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Feast of Master Chef by Liu Kau-yin
by: Liu, Kau-yin
Hong Kong China:
Forms Kitchen, an imprint of Forms Publications (HK) Co., Ltd. 2013, $48.00, Paperback
Reviewed by: Jacqueline M. Newman
Summer Volume: 2014 Issue: 21(2) page(s): 21 - 22
This volume is in Chinese with English recipe translations at its rear. It has six banquet menus with eight dishes in each for different seasons and different occasions. Carefully worded instructions are provided for each ingredient and any advance preparation needed. So are 'tricks' as the author calls the clever hints provided for ease of preparation.
The book begins with four essential condiments for the Chinese kitchen. They are chopped garlic, ginger juice with wine, dried Chinese black mushrooms, and Jinhua ham. Each is used in the banquet sets called Summer Feast, Autumn Feast, another for Winter, and another for Spring. There are two others, one for an Abundant New Year Dinner, another a Fresh Vegetarian Feast.
The author, also uses his English name which is Alvin. He was a master chef in Hong Kong and elsewhere for thirty years and is now retired. He also did duty as a Chinese cuisine cookery tutor at the Hong Kong Institute of Vocational Education, and other outstanding professional things. He has published many cookbooks, and writes for several newspapers and magazines.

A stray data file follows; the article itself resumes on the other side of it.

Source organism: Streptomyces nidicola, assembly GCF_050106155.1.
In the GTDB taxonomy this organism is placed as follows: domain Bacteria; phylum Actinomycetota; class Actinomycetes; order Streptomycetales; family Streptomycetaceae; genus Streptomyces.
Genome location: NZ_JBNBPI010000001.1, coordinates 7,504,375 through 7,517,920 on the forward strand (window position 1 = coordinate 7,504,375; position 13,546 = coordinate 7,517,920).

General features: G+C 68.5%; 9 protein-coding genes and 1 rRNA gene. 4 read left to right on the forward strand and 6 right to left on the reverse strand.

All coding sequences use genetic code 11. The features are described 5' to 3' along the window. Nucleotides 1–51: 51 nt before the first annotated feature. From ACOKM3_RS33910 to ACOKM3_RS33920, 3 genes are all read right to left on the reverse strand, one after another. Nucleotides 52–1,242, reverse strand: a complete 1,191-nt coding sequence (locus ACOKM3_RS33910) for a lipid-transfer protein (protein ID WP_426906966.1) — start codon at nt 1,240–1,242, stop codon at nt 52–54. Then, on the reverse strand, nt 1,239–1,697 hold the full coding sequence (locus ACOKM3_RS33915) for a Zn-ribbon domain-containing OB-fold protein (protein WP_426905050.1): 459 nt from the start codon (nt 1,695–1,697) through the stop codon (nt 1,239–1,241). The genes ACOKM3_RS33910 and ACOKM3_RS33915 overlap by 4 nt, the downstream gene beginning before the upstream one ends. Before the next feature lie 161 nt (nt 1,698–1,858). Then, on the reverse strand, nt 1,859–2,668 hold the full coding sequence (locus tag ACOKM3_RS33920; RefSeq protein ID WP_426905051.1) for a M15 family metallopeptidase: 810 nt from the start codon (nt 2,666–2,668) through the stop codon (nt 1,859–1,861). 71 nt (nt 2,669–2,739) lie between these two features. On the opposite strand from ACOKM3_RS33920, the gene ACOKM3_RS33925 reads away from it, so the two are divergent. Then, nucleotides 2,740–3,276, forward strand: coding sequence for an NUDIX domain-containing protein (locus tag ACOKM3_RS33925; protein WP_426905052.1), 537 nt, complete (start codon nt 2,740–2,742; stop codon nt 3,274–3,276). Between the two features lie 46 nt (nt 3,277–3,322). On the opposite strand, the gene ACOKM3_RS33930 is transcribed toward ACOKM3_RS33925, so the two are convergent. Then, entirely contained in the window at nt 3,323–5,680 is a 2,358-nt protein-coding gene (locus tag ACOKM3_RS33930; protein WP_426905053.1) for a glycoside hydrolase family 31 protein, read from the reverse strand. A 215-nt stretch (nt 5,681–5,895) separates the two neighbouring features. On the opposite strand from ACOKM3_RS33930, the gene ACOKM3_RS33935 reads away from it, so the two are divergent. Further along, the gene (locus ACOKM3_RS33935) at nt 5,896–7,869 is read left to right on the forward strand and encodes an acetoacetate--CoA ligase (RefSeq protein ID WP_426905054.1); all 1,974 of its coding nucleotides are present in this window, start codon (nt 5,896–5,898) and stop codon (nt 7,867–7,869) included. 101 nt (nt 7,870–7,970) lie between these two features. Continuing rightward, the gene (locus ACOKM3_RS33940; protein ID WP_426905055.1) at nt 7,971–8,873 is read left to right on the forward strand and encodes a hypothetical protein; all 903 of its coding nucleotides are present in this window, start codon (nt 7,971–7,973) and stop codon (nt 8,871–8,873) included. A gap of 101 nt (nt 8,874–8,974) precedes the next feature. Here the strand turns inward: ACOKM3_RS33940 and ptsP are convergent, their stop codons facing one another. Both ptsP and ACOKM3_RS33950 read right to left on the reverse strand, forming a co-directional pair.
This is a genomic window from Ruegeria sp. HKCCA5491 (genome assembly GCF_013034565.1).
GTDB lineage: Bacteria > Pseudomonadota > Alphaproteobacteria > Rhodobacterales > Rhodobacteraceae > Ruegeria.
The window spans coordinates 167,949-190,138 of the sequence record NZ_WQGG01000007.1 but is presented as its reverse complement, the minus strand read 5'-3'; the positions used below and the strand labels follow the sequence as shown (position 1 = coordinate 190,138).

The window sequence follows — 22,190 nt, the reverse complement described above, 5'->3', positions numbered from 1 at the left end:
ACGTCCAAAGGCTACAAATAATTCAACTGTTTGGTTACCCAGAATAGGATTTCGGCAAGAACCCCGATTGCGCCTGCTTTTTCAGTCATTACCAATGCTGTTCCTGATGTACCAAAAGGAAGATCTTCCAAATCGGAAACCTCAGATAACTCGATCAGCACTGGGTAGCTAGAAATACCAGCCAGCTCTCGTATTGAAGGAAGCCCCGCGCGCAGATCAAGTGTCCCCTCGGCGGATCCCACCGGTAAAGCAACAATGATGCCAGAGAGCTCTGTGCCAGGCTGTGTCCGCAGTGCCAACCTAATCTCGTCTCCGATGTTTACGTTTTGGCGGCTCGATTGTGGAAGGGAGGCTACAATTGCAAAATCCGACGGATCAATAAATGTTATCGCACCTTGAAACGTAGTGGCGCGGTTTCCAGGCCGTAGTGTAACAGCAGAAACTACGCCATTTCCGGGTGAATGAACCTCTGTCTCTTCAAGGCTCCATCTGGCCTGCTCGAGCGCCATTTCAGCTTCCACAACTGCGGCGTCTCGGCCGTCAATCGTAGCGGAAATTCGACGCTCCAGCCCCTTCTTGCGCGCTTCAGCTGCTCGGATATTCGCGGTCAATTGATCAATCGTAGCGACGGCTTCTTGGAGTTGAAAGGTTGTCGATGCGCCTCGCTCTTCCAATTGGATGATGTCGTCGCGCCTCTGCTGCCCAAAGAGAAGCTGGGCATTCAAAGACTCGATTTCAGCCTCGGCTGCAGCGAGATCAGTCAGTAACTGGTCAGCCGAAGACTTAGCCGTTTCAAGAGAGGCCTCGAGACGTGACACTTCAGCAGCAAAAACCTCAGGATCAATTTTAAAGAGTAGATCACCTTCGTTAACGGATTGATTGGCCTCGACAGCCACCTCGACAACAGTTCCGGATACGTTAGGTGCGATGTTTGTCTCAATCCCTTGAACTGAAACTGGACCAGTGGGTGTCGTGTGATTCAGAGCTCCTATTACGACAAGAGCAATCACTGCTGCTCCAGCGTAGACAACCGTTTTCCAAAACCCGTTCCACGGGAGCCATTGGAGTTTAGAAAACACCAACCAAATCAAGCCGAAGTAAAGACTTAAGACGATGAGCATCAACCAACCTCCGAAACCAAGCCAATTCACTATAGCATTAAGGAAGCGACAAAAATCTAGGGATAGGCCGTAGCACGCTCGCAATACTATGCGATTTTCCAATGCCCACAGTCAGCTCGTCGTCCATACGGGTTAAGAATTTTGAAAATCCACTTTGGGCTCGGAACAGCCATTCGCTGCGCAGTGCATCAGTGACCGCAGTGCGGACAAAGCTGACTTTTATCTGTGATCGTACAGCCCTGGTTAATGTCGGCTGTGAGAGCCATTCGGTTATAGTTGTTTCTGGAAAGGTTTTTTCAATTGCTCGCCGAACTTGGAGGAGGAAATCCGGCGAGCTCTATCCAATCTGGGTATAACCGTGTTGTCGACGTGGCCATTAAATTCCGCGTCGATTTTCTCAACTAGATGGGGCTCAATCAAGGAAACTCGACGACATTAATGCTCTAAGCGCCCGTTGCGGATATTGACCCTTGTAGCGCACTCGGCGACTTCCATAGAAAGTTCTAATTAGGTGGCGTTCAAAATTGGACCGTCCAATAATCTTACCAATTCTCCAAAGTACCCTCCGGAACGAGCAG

|Fried Shrimp Stuffed with Shanghai Bok Choy|
1/2 pound shrimp, peeled, their veins removed and both discarded, then finely mince the shrimp
3 and 1 Tablespoons cornstarch, separated
1/2 teaspoon salt
1/2 teaspoon chicken bouillon powder
1/2 teaspoon sesame oil
1/3 teaspoon ground white pepper
1 whole and 1/2 egg white, separated
10 Shanghai bok choy
1/4 cup corn kernels
2 Tablespoons diced carrot
2 Tablespoons vegetable oil
1/2 cup chicken stock
1. Mix shrimp with the three tablespoons cornstarch, then rinse and dry them with paper towels.
2. Stir shrimp until sticky,, then mix in the corn kernels, carrot, bouillon powder, sesame oil, ground white pepper, and the remaining egg white.
3. Blanch the bok choy (now spelled bok cai) for two minutes, dry it, then cut each in half making a small depression for the stuffing at the root end. Coat the inside with the half tablespoon of cornstarch, and then stuff each one with a small mound of the stuffing.
2 Heat a wok or fry pan, add the vegetable oil, then put the stuffed vegetable stuffing side down, and fry over low heat for two minutes, add the stock, cover, and simmer for two more minutes.
4. Put the cooked stuffed bok choy on a platter, pour some of the sauce over it, and serve.